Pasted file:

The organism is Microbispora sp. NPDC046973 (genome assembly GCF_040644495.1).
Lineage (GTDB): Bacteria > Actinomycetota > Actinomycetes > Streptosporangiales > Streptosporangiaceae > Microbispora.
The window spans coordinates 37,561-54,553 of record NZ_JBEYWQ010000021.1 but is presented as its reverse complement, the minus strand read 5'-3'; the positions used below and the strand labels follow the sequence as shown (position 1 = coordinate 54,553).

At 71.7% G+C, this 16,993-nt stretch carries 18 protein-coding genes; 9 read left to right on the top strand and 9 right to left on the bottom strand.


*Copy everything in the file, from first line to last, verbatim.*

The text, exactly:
The organism is Microbispora sp. NPDC046973 (genome assembly GCF_040644495.1).
Lineage (GTDB): Bacteria > Actinomycetota > Actinomycetes > Streptosporangiales > Streptosporangiaceae > Microbispora.
The window spans coordinates 37,561-54,553 of record NZ_JBEYWQ010000021.1 but is presented as its reverse complement, the minus strand read 5'-3'; the positions used below and the strand labels follow the sequence as shown (position 1 = coordinate 54,553).

At 71.7% G+C, this 16,993-nt stretch carries 18 protein-coding genes; 9 read left to right on the top strand and 9 right to left on the bottom strand.